However, he formed friendships with many members of Alabama’s 2012 recruiting class, including Smith, a cornerback for the Crimson Tide and a St. Pius X alumnus who was one of the top prospects in the nation at his position. With Jenkins and Smith still talking regularly, conversation has turned to the highly-anticipated clash between their teams Saturday in the SEC Championship game.
“He just said he’d seen that I was getting playing time, and I said, ‘Yeah, I see you out there, too,’” Jenkins said. “We were just congratulating each other, conceivably trying to hide that we’re both wanting to get after each other (butts) at the game.”
Jenkins’ affinity for Alabama began with what he dubbed “the Mark Ingram era,” the Heisman Trophy-winning tailback who helped lead the Crimson Tide to the national championship in 2009.
“That’s pretty much when everybody started being a bandwagon Bama fan, so they’d hop on it,” Jenkins said. “Then the next year they’d hop off.”
Spurning Alabama was “one of the hardest decisions I’ve made in my entire life,” Jenkins said. The toughest call he had to make was to the Crimson” Tide’s defensive coordinator, Kirby Smart.
“He was the coach I liked the most at Bama,” Jenkins said. “He was a cool guy. … I just had a close relationship with him. It was a hard call, because Coach Smart was like that cool guy you’re friends with.”
Jenkins has kept in touch with Smart, but said they haven’t recently. Ironically, their last contact came the week before Alabama played Texas A&M, which marked the Crimson Tide’s only defeat this season. And he can’t wait for the opportunity to give the Crimson Tide their second loss on Saturday.
“Playing Bama is something that really excites me,” Jenkins said. “I’m just ready for this game to start.”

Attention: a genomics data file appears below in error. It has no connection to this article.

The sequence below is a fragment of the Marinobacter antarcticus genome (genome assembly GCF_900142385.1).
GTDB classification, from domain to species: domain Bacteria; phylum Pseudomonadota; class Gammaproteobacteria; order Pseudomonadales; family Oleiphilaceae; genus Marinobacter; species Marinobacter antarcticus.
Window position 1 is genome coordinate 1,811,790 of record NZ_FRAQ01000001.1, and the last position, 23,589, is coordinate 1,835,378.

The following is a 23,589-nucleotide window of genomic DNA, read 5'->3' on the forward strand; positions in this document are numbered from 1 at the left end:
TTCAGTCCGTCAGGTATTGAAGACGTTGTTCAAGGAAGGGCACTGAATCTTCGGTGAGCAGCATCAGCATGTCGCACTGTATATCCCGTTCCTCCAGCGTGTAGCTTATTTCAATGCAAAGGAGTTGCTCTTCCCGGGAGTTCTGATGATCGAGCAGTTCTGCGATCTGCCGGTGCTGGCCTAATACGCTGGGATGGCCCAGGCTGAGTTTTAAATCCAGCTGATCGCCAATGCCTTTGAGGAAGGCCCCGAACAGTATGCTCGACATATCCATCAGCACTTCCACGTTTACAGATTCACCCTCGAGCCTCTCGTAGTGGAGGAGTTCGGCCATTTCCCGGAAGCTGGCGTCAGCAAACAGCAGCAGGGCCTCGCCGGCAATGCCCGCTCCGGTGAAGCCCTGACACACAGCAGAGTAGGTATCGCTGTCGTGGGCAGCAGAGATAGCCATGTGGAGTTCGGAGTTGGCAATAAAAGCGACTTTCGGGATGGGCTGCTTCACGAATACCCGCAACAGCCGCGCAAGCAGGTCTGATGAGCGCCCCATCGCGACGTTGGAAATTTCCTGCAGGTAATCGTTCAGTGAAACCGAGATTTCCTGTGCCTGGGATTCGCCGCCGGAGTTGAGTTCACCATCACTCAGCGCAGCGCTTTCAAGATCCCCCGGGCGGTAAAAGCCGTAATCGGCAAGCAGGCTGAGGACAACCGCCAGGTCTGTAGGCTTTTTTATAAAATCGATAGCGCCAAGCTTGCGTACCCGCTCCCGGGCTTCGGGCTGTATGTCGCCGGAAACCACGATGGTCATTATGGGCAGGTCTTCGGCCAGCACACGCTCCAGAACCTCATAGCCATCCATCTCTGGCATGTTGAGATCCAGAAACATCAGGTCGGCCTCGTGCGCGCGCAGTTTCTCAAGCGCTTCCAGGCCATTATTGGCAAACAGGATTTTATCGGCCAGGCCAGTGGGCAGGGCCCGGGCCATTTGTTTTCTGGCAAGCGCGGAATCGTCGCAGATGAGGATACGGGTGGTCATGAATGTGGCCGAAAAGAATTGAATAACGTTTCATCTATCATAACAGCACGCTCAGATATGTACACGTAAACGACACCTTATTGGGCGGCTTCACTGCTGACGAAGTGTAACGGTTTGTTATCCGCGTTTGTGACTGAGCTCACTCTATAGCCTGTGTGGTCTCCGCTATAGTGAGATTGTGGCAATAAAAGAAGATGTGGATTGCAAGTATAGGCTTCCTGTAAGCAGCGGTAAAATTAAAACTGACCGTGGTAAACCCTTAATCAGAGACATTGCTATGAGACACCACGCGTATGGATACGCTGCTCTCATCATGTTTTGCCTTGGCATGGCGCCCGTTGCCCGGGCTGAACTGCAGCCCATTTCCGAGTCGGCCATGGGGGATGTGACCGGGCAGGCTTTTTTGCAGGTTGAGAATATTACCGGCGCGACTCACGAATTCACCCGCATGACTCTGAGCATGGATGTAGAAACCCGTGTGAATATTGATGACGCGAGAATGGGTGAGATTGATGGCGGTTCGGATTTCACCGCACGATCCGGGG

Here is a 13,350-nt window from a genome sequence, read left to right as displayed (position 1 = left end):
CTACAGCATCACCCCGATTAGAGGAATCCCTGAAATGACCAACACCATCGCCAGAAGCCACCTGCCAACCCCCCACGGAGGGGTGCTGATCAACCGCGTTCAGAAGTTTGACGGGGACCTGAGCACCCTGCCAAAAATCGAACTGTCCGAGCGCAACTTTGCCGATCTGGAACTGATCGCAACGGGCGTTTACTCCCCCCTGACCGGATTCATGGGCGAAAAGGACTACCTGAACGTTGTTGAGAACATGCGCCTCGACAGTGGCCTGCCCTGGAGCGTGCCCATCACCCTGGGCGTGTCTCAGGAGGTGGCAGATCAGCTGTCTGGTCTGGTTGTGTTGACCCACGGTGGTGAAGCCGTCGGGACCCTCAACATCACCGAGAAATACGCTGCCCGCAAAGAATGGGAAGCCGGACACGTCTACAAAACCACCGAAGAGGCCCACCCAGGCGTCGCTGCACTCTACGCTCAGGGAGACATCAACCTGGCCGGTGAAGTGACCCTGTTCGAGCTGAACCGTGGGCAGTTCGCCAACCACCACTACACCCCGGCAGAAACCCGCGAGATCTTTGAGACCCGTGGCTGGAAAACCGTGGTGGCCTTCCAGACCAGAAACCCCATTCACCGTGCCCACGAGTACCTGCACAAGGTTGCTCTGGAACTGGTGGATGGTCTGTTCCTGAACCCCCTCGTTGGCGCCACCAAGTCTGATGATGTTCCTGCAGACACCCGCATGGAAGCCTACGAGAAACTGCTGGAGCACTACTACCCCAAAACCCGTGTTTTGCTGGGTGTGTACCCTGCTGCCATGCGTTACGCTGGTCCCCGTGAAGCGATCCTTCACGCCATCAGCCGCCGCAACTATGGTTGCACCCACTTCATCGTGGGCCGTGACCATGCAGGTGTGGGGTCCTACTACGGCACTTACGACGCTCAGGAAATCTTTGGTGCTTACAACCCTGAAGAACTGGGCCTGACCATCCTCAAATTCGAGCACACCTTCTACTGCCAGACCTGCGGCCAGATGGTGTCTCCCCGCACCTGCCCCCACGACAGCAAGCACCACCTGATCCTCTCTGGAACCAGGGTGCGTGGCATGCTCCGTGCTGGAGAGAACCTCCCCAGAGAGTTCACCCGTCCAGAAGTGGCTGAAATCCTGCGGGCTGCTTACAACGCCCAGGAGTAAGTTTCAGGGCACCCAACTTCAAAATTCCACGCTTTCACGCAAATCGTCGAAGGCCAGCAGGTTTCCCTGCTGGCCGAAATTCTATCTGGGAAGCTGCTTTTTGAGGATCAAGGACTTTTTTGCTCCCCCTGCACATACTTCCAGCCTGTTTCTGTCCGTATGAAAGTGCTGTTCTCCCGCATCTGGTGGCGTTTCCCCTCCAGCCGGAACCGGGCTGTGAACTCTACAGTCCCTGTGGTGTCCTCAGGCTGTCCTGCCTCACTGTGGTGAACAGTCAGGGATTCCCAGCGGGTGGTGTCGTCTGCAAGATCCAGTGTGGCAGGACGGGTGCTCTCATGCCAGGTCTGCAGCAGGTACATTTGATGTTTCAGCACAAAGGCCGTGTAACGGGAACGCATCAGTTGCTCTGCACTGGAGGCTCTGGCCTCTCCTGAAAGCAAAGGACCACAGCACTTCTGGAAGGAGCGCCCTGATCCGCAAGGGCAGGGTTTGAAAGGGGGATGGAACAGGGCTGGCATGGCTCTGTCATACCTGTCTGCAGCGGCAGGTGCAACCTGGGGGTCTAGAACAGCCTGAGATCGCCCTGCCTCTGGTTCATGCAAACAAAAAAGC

Bulldogs glad to out of options
Commings literally sighed with relief when asked about being done with facing option offenses, which Georgia had to defend the past two weeks with Georgia Southern and Georgia Tech.
“We can go back to doing what we’re most comfortable with,” Commings said. “Playing run and pass defense against a normal offense. That’s the biggest relief about it.”
Robinson wasn’t concerned that the last two weeks defending unconventional schemes was a hindrance.
“We went against our offense every day in practice for at least four periods of just getting back to normal football for us,” the senior linebacker said. “It was intense. We did well.”
One player did strike a melancholy note, though. Jenkins didn’t mind the last two weeks of practice, since he was able to avoid contact, cut-blocking aside.
“I kind of liked practicing that way, because all I had to do was play some guy cutting me the whole time,” he said. “I didn’t have to hit anybody the whole practice.”
Etc. . . .
Georgia nose tackle Mike Thornton, who suffered a leg injury in the fourth quarter of the Tech game, did not practice on Monday. The injury report listed him as “out” with a right ankle sprain. … Rambo, the senior free safety, was named the SEC’s Co-Defensive player of the week along with South Carolina defensive end Jadeveon Clowney. Rambo had eight tackles, two forced fumbles, a fumble recovery and an interception against the Yellow Jackets.
AJC reporter Ryan Black contributed to this report.